From the Blogosphere
Simplifying Application Architecture in a Dynamic Data Center
Most applications today maintain at least two if not three or more "tiers" within their architecture
By: Lori MacVittie
Dec. 7, 2012 07:00 AM
Application architecture has never really been easy, but the introduction of virtualization may make it even less easy – unless you plan ahead
Most applications today maintain at least two if not three or more "tiers" within their architecture. Web (presentation), application server (business logic), and database (data) are the three most common "tiers" to an application, web-based or otherwise, with the presence of middleware (queues and buses) being an optional fourth tier, depending on the application and its integration needs.
It's never been an easy task to ensure that the web servers know where the application servers know where the middleware know where the databases are during a deployment. Most of this information is manually configured as pools of connections defined by IP addresses.
IP addresses that, with the introduction of virtualization and cloud computing , may be dynamic. Certainly not as dynamic as one would expect in a public cloud environment, but dynamic nonetheless. A high frequency of change is really no more disruptive to such an IP-dependent environment than a single change, as it requires specific configuration modifications, additions or, in the case of elasticity, removals.
It is only somewhat ironic that the same technology that introduces the potential for problems is the same technology that offers a simple solution: virtualization. Only this virtualization is not the one-to-many server-style virtualization, but rather the many-to-one network virtualization that has existed since the advent of proxy-based solutions.
VIRTUAL SERVICE ENDPOINTS
If considered before deployment – such as during design and implementation – then the use of virtual service endpoints as implemented through network virtualization techniques can dramatically improve the ability of application architectures to scale up and down and deal with any mobility within the infrastructure that might occur. Rather than directing any given tier to the next directly, all that is necessary is to direct the tier to a virtual service endpoint (an IP-port combination) on the appropriate infrastructure and voila! Instant scalability.
The endpoint on the infrastructure, such as an application delivery controller, can ensure the scalability and availability (as well as security and other operationally necessary functions) by acting on that single "virtual service endpoint". Each tier scales elastically of its own accord, based on demand, without disrupting the connectivity and availability of other tiers.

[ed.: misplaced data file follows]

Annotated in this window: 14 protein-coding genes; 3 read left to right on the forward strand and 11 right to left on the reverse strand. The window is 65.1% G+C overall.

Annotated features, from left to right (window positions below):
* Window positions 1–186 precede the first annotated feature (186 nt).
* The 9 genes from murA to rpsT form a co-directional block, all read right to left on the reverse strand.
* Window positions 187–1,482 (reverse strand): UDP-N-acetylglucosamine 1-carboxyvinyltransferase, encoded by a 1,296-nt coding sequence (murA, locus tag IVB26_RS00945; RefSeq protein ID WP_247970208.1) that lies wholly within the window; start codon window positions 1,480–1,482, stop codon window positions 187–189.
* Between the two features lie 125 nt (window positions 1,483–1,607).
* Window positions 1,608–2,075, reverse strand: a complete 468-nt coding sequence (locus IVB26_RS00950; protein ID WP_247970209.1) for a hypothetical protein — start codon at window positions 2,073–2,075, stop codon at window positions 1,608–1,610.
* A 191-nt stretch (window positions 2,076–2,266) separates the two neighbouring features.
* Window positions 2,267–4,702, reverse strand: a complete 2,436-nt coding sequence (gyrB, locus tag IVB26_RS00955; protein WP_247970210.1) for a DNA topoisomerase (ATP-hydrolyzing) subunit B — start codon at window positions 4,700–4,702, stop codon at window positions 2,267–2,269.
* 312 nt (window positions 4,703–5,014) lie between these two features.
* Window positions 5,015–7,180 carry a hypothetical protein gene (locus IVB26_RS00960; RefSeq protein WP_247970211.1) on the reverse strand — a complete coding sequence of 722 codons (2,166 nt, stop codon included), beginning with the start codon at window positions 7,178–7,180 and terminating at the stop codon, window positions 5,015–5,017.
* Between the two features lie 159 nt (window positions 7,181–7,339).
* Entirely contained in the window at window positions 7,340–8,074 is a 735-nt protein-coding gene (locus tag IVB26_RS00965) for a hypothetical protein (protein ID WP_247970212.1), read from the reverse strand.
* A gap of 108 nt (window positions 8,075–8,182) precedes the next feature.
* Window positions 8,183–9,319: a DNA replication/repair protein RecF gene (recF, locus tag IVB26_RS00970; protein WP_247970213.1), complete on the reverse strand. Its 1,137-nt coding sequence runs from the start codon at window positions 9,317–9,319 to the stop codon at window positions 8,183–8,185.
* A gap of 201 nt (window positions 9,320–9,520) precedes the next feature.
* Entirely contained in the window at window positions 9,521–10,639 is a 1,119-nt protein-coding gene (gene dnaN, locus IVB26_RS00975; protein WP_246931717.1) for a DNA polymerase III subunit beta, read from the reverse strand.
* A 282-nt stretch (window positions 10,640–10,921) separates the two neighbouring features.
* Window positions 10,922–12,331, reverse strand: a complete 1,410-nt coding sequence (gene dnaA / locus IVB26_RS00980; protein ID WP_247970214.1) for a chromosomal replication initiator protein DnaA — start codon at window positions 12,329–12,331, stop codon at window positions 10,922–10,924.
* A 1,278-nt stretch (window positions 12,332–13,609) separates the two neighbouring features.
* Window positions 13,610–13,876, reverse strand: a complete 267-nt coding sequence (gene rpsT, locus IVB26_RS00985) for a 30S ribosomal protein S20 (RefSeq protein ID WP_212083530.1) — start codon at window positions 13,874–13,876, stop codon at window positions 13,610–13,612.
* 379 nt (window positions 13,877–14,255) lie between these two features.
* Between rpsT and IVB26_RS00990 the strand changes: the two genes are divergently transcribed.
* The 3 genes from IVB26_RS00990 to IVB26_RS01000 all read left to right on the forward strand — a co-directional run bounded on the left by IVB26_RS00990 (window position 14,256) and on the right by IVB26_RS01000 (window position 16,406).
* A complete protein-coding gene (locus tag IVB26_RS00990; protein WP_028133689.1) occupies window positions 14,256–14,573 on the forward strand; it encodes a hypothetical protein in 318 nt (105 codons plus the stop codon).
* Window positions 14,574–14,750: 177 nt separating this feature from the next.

No other tier need care or even be aware of changes in the IP address assignments of other tiers, because it sees the entire tier as being the "virtual service endpoint" all the time. It stabilizes integration challenges by eliminating the problems associated with changing IP addresses in each tier of the architecture.
It also has the benefit of eliminating service-IP sprawl that is often associated with clustering or other proxy-based solutions that must also scale along with demand and consume more and more (increasingly) valuable IP addresses.
This decoupling is also an excellent form of abstraction that enables versioning and upgrades to occur without disruption, and can be used to simultaneously support multiple versions of the same interface simply by applying some application (page level) routing at the point of ingress (the virtual service endpoint) rather than using redirects or rewrites in the application itself.
The ability to leverage network virtualization to create virtual service endpoints through which application architectures can be simplified and scaled should be seriously considered during the architectural design phase to ensure applications are taking full advantage of its benefits. Once virtual service endpoints are employed, there are a variety of other functions and capabilities that may be able to further simplify or extend application architectures such as two-factor authentication and OTP (one time password) options.
The future is decoupled – from internal application design to application integration to the network. Employing a decoupling-oriented approach to enterprise architecture should be a focus for architects to enable IT to take advantage of the benefits and eliminate potential operational challenges.
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